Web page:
Heterodox Academy is starting a new program that will provide support for a network of groups on college campuses to further the organization’s mission of promoting “open inquiry, viewpoint diversity, and constructive disagreement.” The first 23 campuses in the program, called Campus Communities, will receive funding over the next three years to host events and bring in speakers with the goal of affecting “campus culture and policy.”
What exactly that means, and what influence those groups will have, remains to be seen, but the program is an attempt by Heterodox to exert its influence at a more grass-roots level. Founded in 2015, Heterodox — which now has more than 5,000 members, including professors, educators, administrators, and students — began as a response to what its founders saw as a growing tendency on campuses to quash dissent and shy away from controversial topics. In the years since, the conversation about how to navigate potentially offensive topics — and how to balance the concerns of students with a commitment to academic freedom — has, if anything, only become more combustible.
One of Heterodox’s co-founders, Jonathan Haidt, detailed what he believes is the sorry state of American higher education at a much-talked-about Stanford conference on academic freedom last November. Haidt told those assembled that presidents have in recent years endeavored to “convert the university over from a truth-seeking institution to a social justice institution.” He pointed to how readily some administrators have acceded to student demands to have, say, a professor fired or a course cancelled. Haidt, who is chairman of Heterodox’s board of directors, also referred to the organization’s new program: “We’ll be working a lot more on campuses and helping our members to create groups that will directly influence policy.”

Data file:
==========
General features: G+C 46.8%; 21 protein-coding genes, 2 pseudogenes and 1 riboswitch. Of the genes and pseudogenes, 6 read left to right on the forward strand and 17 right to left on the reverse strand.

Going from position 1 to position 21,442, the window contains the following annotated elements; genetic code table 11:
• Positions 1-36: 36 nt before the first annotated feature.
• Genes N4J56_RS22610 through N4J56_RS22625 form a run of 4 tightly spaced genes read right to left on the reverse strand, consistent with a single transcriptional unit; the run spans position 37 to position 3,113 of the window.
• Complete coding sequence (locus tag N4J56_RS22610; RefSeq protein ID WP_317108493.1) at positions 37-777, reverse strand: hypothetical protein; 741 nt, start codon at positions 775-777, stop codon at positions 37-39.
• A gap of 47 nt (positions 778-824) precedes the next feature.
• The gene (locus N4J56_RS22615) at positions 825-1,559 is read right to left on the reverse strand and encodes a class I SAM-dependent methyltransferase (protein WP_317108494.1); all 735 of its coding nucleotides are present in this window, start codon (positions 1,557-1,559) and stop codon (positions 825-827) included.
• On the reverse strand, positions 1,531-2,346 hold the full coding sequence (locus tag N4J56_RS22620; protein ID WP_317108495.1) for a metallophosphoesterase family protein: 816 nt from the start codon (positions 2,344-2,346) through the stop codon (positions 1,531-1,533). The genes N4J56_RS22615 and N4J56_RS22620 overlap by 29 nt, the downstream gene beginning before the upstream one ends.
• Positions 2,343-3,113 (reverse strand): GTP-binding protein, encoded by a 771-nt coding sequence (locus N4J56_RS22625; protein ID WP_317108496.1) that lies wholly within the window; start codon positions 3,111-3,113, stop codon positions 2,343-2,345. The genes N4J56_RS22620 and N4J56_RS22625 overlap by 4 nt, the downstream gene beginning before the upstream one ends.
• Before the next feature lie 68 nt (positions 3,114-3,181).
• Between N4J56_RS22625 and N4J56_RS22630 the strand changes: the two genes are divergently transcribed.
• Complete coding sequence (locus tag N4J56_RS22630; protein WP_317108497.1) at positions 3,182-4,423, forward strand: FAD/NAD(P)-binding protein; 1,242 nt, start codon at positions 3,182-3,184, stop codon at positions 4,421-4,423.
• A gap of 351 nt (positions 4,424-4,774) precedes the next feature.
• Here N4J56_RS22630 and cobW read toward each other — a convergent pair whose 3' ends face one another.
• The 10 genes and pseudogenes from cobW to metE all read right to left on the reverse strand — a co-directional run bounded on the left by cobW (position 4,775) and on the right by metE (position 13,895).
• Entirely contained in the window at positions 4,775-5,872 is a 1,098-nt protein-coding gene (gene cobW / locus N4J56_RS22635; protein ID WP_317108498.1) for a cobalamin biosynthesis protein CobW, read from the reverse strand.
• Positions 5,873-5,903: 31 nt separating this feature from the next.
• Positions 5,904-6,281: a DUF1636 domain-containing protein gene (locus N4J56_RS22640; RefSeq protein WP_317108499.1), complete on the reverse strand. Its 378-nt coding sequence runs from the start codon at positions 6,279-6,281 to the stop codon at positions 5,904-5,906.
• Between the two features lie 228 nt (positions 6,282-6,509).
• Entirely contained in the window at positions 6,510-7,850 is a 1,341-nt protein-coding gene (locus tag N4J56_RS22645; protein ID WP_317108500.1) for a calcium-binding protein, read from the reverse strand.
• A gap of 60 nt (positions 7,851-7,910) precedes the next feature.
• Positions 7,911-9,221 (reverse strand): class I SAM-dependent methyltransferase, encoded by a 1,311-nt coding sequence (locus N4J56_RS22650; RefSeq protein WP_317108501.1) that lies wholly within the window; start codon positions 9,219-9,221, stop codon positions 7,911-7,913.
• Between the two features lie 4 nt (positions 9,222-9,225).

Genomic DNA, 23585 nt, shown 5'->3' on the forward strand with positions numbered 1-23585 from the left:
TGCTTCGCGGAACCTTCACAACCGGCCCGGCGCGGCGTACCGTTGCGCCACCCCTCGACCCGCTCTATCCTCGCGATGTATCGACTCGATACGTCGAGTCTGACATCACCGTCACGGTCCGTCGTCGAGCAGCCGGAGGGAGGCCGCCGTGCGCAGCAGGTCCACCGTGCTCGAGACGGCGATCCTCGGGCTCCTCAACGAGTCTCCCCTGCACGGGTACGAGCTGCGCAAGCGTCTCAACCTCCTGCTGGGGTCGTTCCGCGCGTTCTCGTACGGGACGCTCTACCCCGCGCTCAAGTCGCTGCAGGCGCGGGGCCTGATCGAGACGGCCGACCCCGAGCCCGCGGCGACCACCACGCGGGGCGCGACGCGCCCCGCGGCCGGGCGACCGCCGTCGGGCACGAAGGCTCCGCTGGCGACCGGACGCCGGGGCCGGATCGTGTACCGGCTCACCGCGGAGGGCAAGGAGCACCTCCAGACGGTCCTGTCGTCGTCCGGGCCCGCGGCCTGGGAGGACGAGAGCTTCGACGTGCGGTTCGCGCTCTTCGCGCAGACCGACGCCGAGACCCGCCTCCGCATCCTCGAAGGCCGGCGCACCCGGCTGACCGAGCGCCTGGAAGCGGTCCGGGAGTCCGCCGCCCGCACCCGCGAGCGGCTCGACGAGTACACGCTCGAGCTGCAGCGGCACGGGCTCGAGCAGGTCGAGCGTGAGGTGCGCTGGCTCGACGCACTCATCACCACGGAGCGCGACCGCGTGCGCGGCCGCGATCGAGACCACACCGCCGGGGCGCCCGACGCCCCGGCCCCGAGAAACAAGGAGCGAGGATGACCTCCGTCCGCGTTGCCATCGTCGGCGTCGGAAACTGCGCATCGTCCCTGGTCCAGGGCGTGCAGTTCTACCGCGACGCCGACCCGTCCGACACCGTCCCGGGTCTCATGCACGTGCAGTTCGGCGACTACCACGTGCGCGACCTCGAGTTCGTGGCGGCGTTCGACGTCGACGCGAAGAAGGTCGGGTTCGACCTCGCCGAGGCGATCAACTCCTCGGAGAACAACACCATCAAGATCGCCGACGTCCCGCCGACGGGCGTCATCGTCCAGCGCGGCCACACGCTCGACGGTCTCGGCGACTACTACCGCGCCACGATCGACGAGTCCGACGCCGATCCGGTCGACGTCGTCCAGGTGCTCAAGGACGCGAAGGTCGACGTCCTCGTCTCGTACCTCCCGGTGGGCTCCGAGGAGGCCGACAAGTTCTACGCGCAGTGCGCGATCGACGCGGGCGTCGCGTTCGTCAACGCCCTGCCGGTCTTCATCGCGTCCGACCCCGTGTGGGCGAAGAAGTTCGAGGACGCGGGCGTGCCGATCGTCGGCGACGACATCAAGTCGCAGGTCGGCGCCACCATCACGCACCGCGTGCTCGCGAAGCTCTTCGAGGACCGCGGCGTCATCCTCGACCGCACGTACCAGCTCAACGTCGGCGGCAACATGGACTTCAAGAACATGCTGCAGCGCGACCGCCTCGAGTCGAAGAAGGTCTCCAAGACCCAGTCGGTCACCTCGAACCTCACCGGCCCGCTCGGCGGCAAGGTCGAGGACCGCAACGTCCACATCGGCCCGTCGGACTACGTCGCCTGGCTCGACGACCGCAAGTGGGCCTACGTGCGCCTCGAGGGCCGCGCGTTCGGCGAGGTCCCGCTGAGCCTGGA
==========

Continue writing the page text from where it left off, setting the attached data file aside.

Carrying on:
If you’re a college administrator, that might be cause for worry. Do you really want another organization complaining about your policies and actions? But John Tomasi, who became the first president of Heterodox last year after a quarter-century as a political philosopher at Brown University, sees the mission of Campus Communities as more collaborative than confrontational. “We’re not critics who are from the outside. We’re insiders who love our universities and are trying to make them better,” he told me. “Our mission is to improve the culture of teaching and research, and I think to improve that culture, you really need to be working on the campuses where that culture exists.”
Michael Regnier, who took over as Heterodox’s executive director in August, hopes Campus Communities will provide a better model for dealing with the inevitable conflicts that arise at any college. “We can show what disagreement in constructive ways can look like, and then hopefully that can be the new normal,” Regnier says. “I think so many people in academia are tired of shout-downs and other kinds of efforts to stop expression instead of engaging with it.”
The Johns Hopkins University is among the campuses that will host a Campus Communities group in this initial phase. One of the leaders of that group, Dylan Selterman, an associate professor of psychology, notes that Johns Hopkins did poorly on the Foundation for Individual Rights and Expression’s free speech rating (its current rating is yellow, which means it has a policy that “too easily encourages administrative abuse.”) Selterman, who describes himself politically as “very left of center,” says he’s concerned about the anxieties some students have about expressing themselves. “The goal is diversity of thought,” he says. “I hope that it will be received as ‘Oh, this is a place that is receptive to my needs and concerns and includes me in the conversation.’” Selterman wants to hear from students and faculty members to see what their concerns are, to determine if there are common threads, and then to “translate those into things that are actionable.”
The mission, as Regnier sees it, is to nudge higher education in a direction that’s more tolerant of opposing views, less quick to condemn others, and more willing to embrace difficult conversations: “I think it opens up an opportunity to do some course correction, because the faculty, the students, and sometimes the leadership all agree that the status quo of walking on eggshells is not really serving the university’s purpose.”